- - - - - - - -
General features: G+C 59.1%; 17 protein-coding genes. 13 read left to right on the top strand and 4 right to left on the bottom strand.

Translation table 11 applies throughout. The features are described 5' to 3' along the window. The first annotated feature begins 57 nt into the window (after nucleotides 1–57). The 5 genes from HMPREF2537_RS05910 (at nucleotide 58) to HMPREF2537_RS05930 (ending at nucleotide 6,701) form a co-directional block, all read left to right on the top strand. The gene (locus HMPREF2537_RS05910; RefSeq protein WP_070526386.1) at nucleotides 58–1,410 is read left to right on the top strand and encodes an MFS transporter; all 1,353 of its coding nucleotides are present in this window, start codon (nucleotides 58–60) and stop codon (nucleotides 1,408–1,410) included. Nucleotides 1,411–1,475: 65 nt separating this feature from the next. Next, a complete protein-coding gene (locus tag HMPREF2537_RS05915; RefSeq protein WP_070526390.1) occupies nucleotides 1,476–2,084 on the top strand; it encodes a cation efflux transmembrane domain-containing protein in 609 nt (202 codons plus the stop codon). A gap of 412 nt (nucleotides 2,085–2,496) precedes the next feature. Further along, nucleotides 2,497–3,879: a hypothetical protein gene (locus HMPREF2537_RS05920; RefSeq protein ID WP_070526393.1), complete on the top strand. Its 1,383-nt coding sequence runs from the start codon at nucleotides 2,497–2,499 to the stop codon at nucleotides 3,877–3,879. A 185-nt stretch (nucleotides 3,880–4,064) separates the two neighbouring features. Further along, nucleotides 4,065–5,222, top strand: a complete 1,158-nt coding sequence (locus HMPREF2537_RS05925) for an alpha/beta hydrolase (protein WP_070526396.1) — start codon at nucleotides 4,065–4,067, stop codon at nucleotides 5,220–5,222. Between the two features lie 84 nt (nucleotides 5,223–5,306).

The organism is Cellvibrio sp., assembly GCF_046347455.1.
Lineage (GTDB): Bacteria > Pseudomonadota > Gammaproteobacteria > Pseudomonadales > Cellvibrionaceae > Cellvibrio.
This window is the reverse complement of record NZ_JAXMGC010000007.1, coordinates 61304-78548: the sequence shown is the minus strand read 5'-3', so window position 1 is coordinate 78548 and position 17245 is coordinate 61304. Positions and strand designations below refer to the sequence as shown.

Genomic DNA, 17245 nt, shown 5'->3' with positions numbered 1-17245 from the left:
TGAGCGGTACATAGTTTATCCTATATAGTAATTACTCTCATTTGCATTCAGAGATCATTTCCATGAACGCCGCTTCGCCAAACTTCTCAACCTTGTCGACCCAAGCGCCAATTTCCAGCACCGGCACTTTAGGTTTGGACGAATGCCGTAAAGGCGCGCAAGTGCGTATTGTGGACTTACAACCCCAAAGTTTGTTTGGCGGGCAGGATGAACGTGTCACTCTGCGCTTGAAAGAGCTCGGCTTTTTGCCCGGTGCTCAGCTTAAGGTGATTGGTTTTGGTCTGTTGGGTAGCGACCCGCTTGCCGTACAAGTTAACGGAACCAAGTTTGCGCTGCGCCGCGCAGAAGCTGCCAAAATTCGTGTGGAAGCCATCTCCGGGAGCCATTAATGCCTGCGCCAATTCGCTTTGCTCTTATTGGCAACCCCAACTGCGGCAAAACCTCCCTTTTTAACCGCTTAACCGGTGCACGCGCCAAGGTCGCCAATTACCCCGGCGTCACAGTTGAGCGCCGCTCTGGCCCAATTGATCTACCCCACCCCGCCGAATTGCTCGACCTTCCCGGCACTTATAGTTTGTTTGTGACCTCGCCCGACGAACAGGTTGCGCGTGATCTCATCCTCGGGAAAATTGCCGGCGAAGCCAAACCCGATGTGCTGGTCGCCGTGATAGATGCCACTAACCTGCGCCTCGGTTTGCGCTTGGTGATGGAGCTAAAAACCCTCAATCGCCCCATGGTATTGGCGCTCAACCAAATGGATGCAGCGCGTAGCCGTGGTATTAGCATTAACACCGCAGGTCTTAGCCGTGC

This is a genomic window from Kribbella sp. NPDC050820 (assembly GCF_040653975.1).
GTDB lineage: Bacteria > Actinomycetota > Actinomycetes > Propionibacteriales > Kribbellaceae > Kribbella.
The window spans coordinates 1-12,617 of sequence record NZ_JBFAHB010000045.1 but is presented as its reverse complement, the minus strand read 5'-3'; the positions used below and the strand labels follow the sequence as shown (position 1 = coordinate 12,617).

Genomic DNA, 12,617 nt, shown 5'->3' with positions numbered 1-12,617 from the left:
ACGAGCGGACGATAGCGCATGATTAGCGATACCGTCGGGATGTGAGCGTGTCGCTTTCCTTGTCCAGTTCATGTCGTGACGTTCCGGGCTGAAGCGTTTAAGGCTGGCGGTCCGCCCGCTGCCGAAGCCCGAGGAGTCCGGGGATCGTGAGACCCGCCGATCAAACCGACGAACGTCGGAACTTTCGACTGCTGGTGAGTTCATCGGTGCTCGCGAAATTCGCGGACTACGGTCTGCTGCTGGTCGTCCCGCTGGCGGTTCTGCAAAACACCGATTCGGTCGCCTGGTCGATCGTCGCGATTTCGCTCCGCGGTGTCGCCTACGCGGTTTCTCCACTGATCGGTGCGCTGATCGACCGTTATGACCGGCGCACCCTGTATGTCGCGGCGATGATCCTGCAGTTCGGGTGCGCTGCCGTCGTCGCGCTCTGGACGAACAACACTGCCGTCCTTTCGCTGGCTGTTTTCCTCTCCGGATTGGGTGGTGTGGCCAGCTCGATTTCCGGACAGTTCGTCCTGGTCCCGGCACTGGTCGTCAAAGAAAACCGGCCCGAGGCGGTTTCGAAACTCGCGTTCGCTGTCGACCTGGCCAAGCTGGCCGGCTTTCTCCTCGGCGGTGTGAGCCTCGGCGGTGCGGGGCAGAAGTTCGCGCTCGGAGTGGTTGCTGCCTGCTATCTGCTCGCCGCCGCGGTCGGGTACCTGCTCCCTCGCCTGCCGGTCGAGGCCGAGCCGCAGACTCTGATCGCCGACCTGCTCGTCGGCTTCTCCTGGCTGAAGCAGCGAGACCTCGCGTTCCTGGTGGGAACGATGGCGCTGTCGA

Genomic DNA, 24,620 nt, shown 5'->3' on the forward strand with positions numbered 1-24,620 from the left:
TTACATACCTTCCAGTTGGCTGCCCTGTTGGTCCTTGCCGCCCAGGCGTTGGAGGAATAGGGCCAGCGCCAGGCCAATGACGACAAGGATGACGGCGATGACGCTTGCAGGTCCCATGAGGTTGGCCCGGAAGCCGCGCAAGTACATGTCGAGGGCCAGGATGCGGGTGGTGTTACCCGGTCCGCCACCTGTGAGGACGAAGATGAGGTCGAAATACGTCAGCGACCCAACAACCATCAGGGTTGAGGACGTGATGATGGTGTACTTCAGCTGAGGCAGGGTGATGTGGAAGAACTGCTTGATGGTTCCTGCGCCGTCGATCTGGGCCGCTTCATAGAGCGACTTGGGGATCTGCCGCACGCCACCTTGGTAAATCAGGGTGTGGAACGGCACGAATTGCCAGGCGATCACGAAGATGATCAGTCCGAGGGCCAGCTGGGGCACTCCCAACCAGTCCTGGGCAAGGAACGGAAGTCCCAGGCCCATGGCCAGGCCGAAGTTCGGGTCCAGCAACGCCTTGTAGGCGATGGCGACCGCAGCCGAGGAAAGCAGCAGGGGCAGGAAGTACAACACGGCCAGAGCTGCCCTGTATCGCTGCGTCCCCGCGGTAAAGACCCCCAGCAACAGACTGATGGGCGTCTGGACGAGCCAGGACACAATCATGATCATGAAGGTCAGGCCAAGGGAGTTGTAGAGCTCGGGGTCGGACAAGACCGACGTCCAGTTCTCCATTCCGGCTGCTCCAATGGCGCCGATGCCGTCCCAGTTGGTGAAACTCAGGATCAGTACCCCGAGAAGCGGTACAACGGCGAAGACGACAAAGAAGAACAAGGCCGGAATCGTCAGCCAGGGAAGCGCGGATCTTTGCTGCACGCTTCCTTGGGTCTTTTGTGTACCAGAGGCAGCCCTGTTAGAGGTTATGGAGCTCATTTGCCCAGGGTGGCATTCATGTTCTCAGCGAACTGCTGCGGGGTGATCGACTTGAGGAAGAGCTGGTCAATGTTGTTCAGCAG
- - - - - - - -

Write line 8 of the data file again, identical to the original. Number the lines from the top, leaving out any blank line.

This is a genomic window from Kribbella sp. NPDC050820 (assembly GCF_040653975.1).